This Week in Bears Ears News: Feb. 5-11
Lots of news on the Bears Ears beat:
Following the brouhaha over President Trump’s rescinding Bears Ears and replacing it with two much smaller designations, lawmakers on the House Natural Resources Committee are seeking to use their power to create new monuments through the legislative process - a method much preferred by many Republicans who view monuments established by a presidential proclamation as "federal/executive overreach."
Bills introduced in the House and Senate would move the Bureau of Land Management headquarters from Washington, D.C. to a Western state. Given than 99 percent of land managed by the BLM is in the West, it's not surprising that lawmakers are considering a change some of their constituents have been clamoring for for years. Why? Those who favor the move believe that “distant bureaucrats” know far less about the public lands which they are charged with managing than the locals who live there. The bills have bipartisan support, but some environmentalists and congressional representatives are skeptical.
San Juan County, Utah, home to Bears Ears, is the poorest county in the state. As such, one would expect elected leaders to do their best to keep all non-essential expenses to a minimum. But numbers from the county show that it has paid nearly $900,000 to outside legal counsel to advance legal challenges related to Bears Ears National Monument and other public-lands disputes. Add that to the ongoing lawsuits related to the disenfranchisement of Native American voters and San Juan County has sunk just shy of $2 million into lawsuits in the past year.
Environmentalists were whipped into a frenzy following the implementation of President Trump's reductions to Bears Ears, which took effect Feb. 2. Organizations from the Sierra Club to the Southern Utah Wilderness Alliance warned of a Gold Rush-style free-for-all as lands formerly under protection as Bears Ears National Monument were once again opened to mining claims. But Bill Boyle, publisher of the San Juan Record, wants you to know that those fears, so far, have come to naught - and that the land in question still enjoys significant protections due to a host of other land designations, such as wilderness. Relatedly...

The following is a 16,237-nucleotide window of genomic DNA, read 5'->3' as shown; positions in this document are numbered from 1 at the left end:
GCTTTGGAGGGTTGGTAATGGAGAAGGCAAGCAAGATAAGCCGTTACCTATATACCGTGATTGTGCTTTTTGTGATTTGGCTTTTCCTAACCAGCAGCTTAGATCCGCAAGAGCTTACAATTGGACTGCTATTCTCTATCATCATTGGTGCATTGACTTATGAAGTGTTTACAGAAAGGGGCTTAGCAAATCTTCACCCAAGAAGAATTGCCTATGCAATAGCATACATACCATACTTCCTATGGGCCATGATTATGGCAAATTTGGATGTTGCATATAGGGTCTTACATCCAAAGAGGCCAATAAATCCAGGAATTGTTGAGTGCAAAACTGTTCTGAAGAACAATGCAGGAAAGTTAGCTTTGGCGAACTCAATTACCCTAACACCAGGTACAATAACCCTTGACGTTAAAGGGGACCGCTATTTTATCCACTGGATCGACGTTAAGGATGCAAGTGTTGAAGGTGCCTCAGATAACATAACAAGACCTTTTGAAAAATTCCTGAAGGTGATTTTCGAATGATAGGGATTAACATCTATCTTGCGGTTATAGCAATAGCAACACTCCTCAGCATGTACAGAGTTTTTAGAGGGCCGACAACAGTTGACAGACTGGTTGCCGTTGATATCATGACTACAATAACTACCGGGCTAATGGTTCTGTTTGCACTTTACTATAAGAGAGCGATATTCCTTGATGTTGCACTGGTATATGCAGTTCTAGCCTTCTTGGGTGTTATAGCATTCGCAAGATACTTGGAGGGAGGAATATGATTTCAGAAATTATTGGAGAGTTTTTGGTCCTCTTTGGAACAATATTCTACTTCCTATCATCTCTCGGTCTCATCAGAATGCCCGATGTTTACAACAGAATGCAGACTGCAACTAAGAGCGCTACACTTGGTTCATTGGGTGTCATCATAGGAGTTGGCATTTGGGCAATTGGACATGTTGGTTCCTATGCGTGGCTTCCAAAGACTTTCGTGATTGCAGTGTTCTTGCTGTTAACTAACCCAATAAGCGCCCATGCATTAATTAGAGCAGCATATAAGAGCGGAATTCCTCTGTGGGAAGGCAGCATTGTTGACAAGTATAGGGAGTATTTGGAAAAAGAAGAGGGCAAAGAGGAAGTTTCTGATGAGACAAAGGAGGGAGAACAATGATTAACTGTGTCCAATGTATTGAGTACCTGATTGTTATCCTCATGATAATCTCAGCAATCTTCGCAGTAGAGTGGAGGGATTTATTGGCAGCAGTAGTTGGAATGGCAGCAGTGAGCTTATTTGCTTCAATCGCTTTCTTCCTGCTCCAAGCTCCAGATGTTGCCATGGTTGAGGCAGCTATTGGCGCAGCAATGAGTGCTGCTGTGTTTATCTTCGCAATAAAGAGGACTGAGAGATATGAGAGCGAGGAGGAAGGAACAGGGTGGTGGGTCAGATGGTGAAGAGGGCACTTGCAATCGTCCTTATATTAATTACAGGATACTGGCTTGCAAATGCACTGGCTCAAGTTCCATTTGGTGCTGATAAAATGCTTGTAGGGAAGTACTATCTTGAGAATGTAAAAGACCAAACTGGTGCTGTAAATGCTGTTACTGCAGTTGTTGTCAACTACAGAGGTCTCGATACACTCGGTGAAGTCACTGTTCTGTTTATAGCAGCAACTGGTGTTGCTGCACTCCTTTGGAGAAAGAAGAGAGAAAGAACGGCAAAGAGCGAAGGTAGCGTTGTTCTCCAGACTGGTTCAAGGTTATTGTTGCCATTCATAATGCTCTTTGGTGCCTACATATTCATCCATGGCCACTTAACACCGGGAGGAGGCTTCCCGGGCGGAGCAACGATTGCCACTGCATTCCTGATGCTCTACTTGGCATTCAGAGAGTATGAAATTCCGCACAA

"For now at least, the Drumpf administration’s scaling back of the monuments feels more like a symbolic political statement than anything else."
NPR contrasts last month's Outdoor Retailer trade show in Denver, in which public lands politics and support for national monuments took center stage, and this week's National Rifle Association-sponsored Great American Outdoor Show in Harrisburg, Pa. While the former skews liberal and the latter conservative, participants in both shows see opportunities for finding common ground on protections for lands used and revered by hikers and hunters alike.
Interior Secretary, extractive-industry darling, and enviro punching bag Ryan Zinke traveled to Salt Lake City Feb. 9 to make a big conservation announcement, which sent the Internet into overdrive: was he going to announce that he had chosen Salt Lake City for the new BLM national headquarters? Was he going to open even more previously protected lands in Utah to drilling and mining?
As it turns out, Zinke was in town to announce a new partnership with state governments and private landowners to improve migratory corridors for wildlife - in essence, working together to ensure that jurisdictional and private-property boundaries do not impede seasonal migration for deer, elk, and other wildlife. But wherever Zinke goes, Bears Ears controversy follows. Protesters lined the streets of Salt Lake City, with clever anti-Trump/Zinke, pro-Bears Ears signs at the ready.
Shake your head at the self-defeating tactics of these pro-Bears Ears advocates and savor the irony of anarchists who showed their support for protecting oft-looted and vandalized cultural sites by...committing an act of vandalism.